The site of Mostertshoek station. Train 48 Up stopped about 30m beyond the location of the electricity pylon. The CGR track ran through the neck in the ridge on the left.
Train 48 Up consisted of locomotive No. 157 and 13 trucks of which one was a box truck with 34 native passengers. On the locomotive footplate were driver Simpson and fireman Hoolighan. The guard was Marsh.
After the goods train stopped and before the locomotive was uncoupled, the guard would have made the train safe by ensuring that the chain-brake in the guards-van at the rear was tightly on and by ensuring that the brake-levers on the trucks were pinned down in the On position.
From the report of The Chief Traffic Manager, Mr Price, it can be deducted that this goods train was not vacuum-braked. The vacuum brake permits the train driver to apply the brakes simultaneously on all the trucks or coaches in a train. Safety instructions for a train without vacuum brakes, would have the guard pin down the brake-lever of each truck manually before uncoupling the locomotive. The act of manual brake application would have involved the guard walking the length of the train and physically pinning down the brake-lever on each truck. Something which he could do while walking from the rear of the train to the locomotive to converse with the driver.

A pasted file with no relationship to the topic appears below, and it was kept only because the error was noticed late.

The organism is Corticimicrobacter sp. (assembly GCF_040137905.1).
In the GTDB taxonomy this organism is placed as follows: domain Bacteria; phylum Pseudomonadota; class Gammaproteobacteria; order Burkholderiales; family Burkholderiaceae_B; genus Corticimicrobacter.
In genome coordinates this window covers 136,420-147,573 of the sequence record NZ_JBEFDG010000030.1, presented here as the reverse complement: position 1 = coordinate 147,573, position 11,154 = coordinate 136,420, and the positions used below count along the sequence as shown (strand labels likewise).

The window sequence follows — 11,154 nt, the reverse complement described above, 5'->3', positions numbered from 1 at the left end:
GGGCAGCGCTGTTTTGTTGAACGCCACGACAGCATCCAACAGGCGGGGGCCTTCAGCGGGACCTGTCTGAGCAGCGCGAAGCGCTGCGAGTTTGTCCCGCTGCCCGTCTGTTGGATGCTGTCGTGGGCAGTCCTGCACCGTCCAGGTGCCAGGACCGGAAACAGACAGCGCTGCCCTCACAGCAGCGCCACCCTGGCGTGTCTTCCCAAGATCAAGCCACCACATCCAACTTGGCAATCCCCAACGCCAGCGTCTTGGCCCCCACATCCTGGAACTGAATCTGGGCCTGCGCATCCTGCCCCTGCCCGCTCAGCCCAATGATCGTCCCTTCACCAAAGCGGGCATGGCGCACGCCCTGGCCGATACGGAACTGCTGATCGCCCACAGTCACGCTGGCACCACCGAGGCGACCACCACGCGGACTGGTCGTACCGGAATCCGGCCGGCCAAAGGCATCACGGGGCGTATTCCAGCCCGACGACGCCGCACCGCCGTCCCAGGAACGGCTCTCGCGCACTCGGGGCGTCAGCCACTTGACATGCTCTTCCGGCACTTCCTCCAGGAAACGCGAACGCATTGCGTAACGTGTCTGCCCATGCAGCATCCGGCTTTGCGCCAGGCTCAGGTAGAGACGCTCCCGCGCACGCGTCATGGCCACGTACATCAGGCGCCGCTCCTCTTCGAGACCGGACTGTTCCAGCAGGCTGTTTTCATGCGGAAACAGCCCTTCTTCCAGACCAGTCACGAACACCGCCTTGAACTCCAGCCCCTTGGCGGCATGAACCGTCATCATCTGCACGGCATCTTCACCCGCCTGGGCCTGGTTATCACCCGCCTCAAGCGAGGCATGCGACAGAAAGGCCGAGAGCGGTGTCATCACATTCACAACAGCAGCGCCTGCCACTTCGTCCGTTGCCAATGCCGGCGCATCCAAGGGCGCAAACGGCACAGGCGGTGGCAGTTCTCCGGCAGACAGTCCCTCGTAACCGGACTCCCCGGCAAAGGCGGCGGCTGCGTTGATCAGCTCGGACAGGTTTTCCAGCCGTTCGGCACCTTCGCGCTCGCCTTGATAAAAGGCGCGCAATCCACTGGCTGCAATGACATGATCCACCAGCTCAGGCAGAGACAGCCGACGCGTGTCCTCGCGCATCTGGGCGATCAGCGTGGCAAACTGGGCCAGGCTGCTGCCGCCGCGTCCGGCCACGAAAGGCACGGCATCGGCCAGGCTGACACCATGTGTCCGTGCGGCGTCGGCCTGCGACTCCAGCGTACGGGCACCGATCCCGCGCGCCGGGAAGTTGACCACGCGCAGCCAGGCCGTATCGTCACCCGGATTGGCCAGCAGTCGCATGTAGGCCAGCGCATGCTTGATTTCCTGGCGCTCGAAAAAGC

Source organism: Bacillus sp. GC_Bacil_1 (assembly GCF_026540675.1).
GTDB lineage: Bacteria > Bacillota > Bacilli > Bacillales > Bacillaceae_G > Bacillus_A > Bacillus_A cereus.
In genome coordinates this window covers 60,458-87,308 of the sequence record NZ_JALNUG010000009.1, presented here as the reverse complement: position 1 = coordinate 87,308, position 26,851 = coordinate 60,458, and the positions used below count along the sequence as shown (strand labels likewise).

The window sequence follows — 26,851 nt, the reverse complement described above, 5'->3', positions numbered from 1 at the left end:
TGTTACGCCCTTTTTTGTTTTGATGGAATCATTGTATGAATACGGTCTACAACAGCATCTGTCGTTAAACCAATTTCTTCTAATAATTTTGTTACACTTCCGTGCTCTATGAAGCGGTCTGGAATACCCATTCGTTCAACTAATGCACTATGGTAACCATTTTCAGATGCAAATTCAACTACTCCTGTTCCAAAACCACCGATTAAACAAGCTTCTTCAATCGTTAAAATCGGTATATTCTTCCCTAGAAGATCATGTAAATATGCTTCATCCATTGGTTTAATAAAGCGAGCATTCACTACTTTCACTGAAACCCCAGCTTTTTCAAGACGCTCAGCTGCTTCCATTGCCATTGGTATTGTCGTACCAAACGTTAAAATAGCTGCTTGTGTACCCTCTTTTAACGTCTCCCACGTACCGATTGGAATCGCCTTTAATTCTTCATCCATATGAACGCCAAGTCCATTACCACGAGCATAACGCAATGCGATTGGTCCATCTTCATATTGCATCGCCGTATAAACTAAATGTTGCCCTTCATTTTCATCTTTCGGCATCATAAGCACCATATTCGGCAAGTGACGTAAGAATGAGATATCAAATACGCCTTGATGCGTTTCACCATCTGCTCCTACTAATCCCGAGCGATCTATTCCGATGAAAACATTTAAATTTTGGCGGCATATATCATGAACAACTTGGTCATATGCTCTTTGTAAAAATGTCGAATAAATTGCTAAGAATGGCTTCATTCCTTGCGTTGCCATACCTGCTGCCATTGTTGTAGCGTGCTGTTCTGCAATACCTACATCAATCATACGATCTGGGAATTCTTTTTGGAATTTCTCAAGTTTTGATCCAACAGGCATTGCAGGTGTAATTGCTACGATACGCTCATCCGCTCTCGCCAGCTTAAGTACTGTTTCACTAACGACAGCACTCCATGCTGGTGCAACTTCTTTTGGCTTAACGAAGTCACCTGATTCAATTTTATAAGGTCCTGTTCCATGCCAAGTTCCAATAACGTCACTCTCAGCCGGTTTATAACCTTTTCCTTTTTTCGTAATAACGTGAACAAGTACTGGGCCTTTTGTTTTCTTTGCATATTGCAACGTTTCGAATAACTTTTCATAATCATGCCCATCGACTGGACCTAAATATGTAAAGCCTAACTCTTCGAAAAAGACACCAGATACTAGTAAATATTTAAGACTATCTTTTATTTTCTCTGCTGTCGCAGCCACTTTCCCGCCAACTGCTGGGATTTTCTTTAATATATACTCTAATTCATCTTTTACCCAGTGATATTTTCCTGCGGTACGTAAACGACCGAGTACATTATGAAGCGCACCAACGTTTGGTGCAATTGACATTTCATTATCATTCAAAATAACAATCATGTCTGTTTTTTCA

With the trucks standing on a falling gradient, it was essential that the guard met all the safety requirements. From the GM’s report it appears that all or some of the safety requirements were not met. “This serious accident would have been avoided by the exercise of ordinary care.”
Why did the guard decide - per CGR Rule No 284 he was in charge of the shunt - and the driver and the station foreman acquiesce, to stage the train outside the loop line for the shunt? Firstly this was probably not abnormal and secondly there was a time constraint. The train following 48 Up was 4 Up – the fast mail/passenger train. CGR Rule No 352 demanded that the mail train should not be unduly delayed.
The safer option would have been to pull into the loop line and wait there for the Up Mail train to pass on the main line. [CGR Rule No 352 also stipulated that a Mail Train passed through a station on the main line.] Instead of pulling into the loop line at the station, they stopped, on a falling gradient, short of the points at the northern end of the station and uncoupled the locomotive.
The most probable explanation for what happened after the locomotive was uncoupled from the goods train is that the guard failed to tighten the chain-brake in the guards-van and/or failed to pin down sufficient brake-levers to hold the train or the chain of the chain-brake broke and there were insufficient brake-levers pinned down to negate the consequences of a break of the chain. Whatever the reason(s) the trucks started to roll down the decline.